Having received a wake-up call in the semi-final versus Japan, China’s men rose to the occasion and – with the help of team captain Chen Qingchen in Mixed Doubles – ensured there would be no similar hiccups en route to retaining the title at the High Performance Center – Videna.
Indonesia – a team which had looked polished and capable of handling all that came their way in the previous four days – suddenly looked out of their depth and unable to cope with the barrage of heavy hitting and variety coming from across the net. In the blink of an eye, they had lost Mixed Doubles – China’s Zheng Siwei hurrying from the courts, knowing he would have a further starring role later. He and Chen made light work of Andika Ramadiansyah and Marsheille Gischa Islami, 21-10 21-14 in 24 minutes.
The news that Indonesia had replaced Firman Abdul Kholik for the Men’s Singles showdown with Lin Guipu was not comforting to Indonesian fans trying to keep hope alive. Their worst fears were soon realised as Panji Ahmad Maulana proved not to be up to the crucial task and Lin duly romped away, 21-11 21-16, putting his team within touching distance of the glimmering golden trophy on a nearby stand.
It was left to the returning Zheng and his Men’s Doubles partner, He Jiting (below), to complete the demolition job and they expertly executed their duties against Ramadiansyah and Rinov Rivaldy with a dazzling mix of searing attacks and resolute defence for which their rivals had no answer.
They happily wrested the honours, 21-13 21-10, thereby giving their Women’s Singles and Women’s Doubles team-mates the evening off – a fitting “thank you” after the women’s rescue act last night spared China’s blushes.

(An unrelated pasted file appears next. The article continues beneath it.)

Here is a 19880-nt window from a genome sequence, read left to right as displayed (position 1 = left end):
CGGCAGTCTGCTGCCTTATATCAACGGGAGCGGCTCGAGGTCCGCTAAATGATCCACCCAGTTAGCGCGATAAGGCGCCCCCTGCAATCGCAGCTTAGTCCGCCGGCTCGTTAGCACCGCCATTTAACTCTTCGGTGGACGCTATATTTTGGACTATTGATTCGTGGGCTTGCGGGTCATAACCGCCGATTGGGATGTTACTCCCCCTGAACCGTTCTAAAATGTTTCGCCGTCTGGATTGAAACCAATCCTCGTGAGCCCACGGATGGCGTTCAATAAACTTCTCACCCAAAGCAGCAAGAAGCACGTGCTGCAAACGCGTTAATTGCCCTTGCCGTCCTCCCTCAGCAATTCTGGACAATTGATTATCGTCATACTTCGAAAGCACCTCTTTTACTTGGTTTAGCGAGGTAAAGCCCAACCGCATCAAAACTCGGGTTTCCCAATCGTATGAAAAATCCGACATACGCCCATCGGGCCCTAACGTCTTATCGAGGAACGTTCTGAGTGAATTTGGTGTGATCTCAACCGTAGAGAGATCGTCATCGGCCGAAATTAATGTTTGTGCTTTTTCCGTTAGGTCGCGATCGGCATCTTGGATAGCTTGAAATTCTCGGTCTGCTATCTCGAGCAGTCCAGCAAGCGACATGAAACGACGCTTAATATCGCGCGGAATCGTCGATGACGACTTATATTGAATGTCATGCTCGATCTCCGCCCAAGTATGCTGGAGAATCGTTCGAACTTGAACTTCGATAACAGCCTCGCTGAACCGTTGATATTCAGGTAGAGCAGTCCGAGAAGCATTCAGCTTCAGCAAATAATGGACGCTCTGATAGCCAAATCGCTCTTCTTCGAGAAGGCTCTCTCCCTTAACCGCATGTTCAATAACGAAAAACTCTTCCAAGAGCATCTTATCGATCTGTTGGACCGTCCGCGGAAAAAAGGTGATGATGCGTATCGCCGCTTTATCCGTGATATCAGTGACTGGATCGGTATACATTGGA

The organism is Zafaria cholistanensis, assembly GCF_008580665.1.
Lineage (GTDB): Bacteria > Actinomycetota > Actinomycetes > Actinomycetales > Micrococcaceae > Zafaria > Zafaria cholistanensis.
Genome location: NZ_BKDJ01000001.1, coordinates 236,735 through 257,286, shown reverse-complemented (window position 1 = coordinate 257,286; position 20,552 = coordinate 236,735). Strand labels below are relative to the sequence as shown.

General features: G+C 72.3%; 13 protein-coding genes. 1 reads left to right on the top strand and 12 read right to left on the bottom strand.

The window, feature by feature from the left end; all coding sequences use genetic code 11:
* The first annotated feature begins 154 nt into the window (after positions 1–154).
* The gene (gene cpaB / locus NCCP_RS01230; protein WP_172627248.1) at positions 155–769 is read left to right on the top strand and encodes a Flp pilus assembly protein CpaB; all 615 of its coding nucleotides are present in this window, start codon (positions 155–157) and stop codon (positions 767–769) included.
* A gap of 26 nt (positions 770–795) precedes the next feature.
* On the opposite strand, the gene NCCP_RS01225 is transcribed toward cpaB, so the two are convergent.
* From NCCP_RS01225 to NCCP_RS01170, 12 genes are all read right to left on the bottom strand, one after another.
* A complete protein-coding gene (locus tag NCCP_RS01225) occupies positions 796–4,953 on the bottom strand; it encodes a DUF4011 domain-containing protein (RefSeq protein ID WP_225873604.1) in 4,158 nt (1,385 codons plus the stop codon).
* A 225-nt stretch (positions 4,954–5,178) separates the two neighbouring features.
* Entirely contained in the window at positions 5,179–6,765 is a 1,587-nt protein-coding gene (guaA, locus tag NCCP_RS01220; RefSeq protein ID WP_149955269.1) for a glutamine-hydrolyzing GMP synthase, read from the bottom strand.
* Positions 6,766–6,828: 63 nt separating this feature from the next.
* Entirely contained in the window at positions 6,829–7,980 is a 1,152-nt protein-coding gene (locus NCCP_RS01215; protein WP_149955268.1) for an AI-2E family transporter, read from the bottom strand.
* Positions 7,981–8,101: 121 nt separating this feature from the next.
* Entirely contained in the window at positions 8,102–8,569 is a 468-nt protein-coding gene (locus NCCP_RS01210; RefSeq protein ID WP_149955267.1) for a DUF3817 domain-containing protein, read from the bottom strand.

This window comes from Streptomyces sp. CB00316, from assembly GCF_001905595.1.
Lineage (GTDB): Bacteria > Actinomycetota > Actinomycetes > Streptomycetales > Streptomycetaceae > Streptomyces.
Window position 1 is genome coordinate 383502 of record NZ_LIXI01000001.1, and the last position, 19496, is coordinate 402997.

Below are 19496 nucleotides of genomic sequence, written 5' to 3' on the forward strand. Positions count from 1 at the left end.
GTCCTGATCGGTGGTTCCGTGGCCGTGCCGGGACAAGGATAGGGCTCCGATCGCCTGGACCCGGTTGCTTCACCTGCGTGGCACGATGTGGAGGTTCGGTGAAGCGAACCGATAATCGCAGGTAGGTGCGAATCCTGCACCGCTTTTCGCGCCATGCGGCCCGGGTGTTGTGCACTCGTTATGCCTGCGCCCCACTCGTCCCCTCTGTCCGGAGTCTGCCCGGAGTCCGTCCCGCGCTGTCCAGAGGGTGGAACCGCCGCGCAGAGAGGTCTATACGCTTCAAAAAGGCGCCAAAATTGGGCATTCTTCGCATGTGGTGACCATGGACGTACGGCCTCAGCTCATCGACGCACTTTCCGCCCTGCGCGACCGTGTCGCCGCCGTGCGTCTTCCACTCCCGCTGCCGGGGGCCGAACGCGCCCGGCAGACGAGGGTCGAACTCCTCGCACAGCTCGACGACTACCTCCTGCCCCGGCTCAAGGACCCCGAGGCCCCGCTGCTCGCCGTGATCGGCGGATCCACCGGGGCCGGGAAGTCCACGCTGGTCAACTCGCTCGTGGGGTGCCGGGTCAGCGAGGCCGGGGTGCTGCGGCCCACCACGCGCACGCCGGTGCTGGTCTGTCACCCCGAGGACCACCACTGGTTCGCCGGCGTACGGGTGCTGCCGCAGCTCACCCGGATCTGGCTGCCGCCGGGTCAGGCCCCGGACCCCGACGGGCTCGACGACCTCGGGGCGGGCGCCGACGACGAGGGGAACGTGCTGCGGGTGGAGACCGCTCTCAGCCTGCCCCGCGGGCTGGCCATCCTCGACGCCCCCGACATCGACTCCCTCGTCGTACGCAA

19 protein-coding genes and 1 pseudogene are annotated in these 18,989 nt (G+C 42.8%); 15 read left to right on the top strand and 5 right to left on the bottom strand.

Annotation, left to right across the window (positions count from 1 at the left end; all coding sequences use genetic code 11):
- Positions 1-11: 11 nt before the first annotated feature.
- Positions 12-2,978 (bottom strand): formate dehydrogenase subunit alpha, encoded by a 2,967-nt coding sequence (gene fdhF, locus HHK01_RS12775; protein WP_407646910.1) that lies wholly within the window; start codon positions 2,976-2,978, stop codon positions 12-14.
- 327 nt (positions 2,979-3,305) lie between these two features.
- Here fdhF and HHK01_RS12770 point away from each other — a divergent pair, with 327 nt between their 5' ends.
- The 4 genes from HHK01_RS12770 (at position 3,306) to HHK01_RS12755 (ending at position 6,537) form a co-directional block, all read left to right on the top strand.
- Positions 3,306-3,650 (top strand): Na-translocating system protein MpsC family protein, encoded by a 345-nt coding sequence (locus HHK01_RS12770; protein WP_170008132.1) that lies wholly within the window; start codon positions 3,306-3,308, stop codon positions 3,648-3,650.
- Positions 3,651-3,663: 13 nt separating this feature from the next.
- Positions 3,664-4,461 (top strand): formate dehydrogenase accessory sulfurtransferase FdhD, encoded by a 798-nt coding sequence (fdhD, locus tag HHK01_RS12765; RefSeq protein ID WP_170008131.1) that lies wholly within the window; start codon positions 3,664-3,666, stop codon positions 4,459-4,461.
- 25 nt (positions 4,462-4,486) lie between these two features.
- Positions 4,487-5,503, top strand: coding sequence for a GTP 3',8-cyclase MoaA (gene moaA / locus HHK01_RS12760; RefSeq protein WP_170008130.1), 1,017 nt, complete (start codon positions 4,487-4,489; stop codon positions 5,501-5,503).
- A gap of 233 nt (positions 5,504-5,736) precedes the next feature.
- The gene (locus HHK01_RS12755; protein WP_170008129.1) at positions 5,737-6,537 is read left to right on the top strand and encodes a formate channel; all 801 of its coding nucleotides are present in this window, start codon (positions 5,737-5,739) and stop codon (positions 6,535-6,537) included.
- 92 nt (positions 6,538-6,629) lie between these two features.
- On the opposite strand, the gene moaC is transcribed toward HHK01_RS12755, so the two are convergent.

“We feel very good. This final was much easier than the semi-final and we are kind of surprised. We respect Indonesia but today we were much better than them,” said China’s team manager, Lu Sida.
“After last night (semi-finals) we told the players to relax and play their best today and they did that.”
His opposite number, Imam Tohari, conceded his team was overwhelmed and outclassed by a better outfit.
“The players tried but China had more speed and we could not handle the speed or the pressure. The team was in high spirits after beating Chinese Taipei (in the semi-finals) but we just couldn’t deliver. We have some weaknesses that we need to work on,” said Indonesia’s manager/coach.
Regarding the decision not to play the red-hot Kholik in Men’s Singles, he explained that Kholik had played “quite a few tournaments…and we gave him a break. He was not in good enough shape today”.
Selfie Anyone? Third-placed Chinese Taipei players savour the occasion.
Japan finished fourth overall.
BWF home page: Chinese players are presented with the Suhandinata Cup by BWF Deputy President Gustavo Salazar Delgado.
Tournament link: Yonex BWF World Junior Championships 2015 - Suhandinata Cup